Rise of the Runelords 3.75
Before you create your characters, there are a few things you should know about this setting, my house rules and the story that will be unfolding. Questions can be posted in our Forums section or emailed to me directly through this site.
The world of Rise of the Runelords is standard fantasy fare in many ways. This world is unique from other D&D settings you’ve encountered and some of those differences will be revealed in time, but you should note these key differences before creating a character.
- The standard races are all present, but they intermingle less frequently than in other settings. All non-humans can expect discrimination in some parts of the world, especially any place that considers itself ‘civilized’.
- Gnomes are primarily an above-ground race and are more culturally connected to their fey heritage than in other settings. They have slighter builds and a more pixie-ish appearance than in other settings.
- Elves have already withdrawn from the world of men to this setting’s equivalent of Evermeet/The West…and returned. Elves are, for the most part, very tied to the natural world. A small number of elves were born and raised within the cities of men and were not part of their race’s withdrawal and return. These elves are known as the Forlorn.
- Half-elves and half-orcs exist only at the fringes of society and do not have distinct cultures of their own. They typically experience deep prejudice throughout the world.
- Dwarves view themselves as a culture in decline. Although they interact with the modern world, they do not consider themselves to be fully a part of it.
- The civilized world has experienced the death of an important deity within the past 100 years. The physical, spiritual and mystical repercussions of this event are still being felt, sometimes very keenly, and especially within the world of men. See The Age of Lost Omens entry for more information.
- There is excellent introductory information available about the setting in the Player’s Guide in your email inbox. That information is 99% accurate, with a few errata as detailed in the accompanying email. I recommend that you read it – no, really.
- The only acceptable source material for character creation/enhancement is the Pathfinder Core Rulebook or material presented by me through this website, via email or in game. None of my players need to purchase the book unless they wish to – I will provide information as needed. Please don’t ask about exceptions or other sources. The answer is ‘No’.
- We will be using the ‘Schweyer Standard’ method of rolling dice for character creation and these dice must be rolled in my presence. More information on that when it’s time to roll up stats.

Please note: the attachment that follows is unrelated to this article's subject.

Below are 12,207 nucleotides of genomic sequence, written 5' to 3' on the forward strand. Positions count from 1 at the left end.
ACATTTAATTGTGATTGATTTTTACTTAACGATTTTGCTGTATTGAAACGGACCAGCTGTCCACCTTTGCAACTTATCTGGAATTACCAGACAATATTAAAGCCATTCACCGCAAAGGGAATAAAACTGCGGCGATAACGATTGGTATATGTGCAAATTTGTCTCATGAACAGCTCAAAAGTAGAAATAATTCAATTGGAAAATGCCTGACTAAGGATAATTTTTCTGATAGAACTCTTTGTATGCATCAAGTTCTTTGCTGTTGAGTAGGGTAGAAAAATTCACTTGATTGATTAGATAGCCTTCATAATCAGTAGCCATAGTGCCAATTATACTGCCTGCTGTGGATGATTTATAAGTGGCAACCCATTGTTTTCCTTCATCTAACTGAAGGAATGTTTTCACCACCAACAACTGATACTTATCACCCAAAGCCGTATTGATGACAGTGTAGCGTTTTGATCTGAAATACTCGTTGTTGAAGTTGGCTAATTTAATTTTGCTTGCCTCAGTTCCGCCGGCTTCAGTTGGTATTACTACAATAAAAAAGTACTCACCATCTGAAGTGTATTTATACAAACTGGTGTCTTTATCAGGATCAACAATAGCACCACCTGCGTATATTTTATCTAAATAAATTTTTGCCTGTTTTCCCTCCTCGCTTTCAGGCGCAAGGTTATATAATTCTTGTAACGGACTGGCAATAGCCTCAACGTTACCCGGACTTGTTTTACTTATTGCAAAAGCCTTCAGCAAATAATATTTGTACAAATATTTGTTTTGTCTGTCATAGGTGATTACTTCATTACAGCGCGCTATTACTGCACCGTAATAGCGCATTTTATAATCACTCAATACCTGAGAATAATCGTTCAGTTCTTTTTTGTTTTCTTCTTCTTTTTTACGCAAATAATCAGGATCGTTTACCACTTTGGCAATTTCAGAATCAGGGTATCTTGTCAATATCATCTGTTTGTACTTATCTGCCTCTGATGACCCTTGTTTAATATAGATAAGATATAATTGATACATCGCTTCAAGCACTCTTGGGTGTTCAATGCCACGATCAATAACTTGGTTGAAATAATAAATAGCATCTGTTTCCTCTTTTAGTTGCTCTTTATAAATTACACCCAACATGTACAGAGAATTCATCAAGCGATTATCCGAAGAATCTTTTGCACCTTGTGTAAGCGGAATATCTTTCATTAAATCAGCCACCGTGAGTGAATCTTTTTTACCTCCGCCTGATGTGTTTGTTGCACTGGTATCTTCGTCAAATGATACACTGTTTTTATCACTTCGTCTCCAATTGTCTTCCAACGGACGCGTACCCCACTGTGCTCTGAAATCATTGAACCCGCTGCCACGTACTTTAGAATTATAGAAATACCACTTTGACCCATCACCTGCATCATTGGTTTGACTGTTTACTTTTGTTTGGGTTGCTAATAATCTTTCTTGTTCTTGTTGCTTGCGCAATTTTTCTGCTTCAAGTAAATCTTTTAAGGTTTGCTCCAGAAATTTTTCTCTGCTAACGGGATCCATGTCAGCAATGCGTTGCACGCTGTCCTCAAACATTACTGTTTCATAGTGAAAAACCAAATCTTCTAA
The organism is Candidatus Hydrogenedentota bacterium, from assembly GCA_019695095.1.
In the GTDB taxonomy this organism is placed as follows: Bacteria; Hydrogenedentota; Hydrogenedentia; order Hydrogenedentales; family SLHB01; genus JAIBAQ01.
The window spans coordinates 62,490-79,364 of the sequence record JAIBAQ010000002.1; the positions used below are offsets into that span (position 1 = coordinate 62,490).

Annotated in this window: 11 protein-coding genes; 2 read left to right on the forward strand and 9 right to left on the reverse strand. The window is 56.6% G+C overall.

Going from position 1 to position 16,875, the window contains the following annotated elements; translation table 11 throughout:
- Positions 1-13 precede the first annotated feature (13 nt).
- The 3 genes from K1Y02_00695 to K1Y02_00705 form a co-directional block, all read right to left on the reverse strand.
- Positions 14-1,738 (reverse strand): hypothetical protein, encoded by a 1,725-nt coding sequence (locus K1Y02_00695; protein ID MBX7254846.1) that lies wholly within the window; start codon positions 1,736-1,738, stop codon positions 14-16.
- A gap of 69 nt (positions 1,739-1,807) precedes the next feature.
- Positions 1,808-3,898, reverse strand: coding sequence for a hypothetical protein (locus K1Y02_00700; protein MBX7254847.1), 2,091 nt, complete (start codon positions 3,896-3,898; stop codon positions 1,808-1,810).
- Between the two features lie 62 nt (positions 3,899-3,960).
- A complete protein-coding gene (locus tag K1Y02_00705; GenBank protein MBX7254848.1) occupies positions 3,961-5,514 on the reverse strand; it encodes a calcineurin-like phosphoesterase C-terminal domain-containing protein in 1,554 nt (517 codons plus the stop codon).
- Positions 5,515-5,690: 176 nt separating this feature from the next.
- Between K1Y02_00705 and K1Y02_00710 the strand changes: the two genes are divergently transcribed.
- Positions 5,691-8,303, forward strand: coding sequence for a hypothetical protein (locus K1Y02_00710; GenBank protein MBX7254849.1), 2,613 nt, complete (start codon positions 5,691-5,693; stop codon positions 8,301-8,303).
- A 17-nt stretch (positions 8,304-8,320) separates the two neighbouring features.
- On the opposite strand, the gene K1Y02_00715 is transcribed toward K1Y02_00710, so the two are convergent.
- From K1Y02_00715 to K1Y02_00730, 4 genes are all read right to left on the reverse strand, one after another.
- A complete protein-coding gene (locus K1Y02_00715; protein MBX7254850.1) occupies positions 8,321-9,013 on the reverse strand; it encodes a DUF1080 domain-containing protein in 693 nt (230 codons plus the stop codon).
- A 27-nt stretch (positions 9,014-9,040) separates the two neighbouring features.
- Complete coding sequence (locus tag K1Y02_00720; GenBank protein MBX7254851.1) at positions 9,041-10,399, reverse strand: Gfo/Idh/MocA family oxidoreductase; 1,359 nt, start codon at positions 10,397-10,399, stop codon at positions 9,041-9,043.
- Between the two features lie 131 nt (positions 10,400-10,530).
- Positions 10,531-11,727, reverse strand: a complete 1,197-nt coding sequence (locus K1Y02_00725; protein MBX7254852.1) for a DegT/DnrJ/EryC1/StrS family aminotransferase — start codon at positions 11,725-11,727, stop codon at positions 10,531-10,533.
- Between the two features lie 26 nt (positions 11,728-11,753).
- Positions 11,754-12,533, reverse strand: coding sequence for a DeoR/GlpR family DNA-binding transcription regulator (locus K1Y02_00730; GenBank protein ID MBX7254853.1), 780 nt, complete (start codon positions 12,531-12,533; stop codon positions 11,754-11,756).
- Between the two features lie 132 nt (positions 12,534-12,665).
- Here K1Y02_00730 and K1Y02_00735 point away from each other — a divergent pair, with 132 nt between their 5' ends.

- “Common” is not a full language – it is a pidgin language. It allows simplified communication, mostly related to trade. You can’t have a real conversation in common. Every character has common as a starting language and one ‘native’ language for free, which depends on what type of character you make. Additional languages are purchased as usual during character creation or advancement. The primary language spoken in this campaign is…not surprisingly…Varisian (which is actually a semi-common tongue in much of the rest of the world, so your character can be from just about anywhere and reasonably know Varisian if you would like).
- No evil characters!
- There will be house rules applied to certain spells. Expect changes to anything in the ‘Raise Dead’ category, most divination and some of the movement-related spells. See your friendly DM for additional information.
- You will get a cool in-game prize for a well-developed backstory. It is not necessary to chronicle your character since birth, nor pontificate on your PC’s preference in breakfast meats, but something that will add a little additional depth when we get together is much appreciated and will be rewarded.
- The Rise of the Runelords Adventure Path has a very good blend of encounter types and there will be opportunities for any type of character to shine on multiple occasions. If the party winds up being ‘lopsided’ NPC assistance may be available to balance things out, so no one needs to play a character type that they are not interested in. That being said, I have a few suggestions…
- There are many wilderness encounters, as much of Varisia is fairly untamed. Druids, rangers and/or clerics of Gozreh could be very valuable. Survival and nature skills are certain to be useful for just about anyone.
- Expect plenty of ‘dungeons’. Varisia is littered with ancient ruins and your party will be experiencing some of them first-hand. A rogue and/or someone who can work well underground will come in very handy.
- There are some important interaction events and several conflicts that might be solved with words rather than swords and interpersonal skills will get plenty of use. There is also a rich abundance of scholarly knowledge that the party might benefit from having access to. A bard could help in both of these arenas.
- It is not necessary that your character be native to Varisia, but you have to have a reason to be there before we begin. Most commonly, non-natives are here for the rich income-enhancement opportunities associated with plundering ancient relics or to escape from somewhere else. There is no central legal authority in Varisia and lots of mostly uncharted territory to get lost in. There are also many ‘frontier-type’ folk who come here seeking new opportunities and a chance to forge their own destinies.
- The larger world of Golarion has a country/area to suit almost any type of fantasy character you can imagine. So if you want to be desert nomad, a mad inventor, a fierce revolutionary or a gothic peasant, there’s a place you can be from…just let me know what you’re thinking.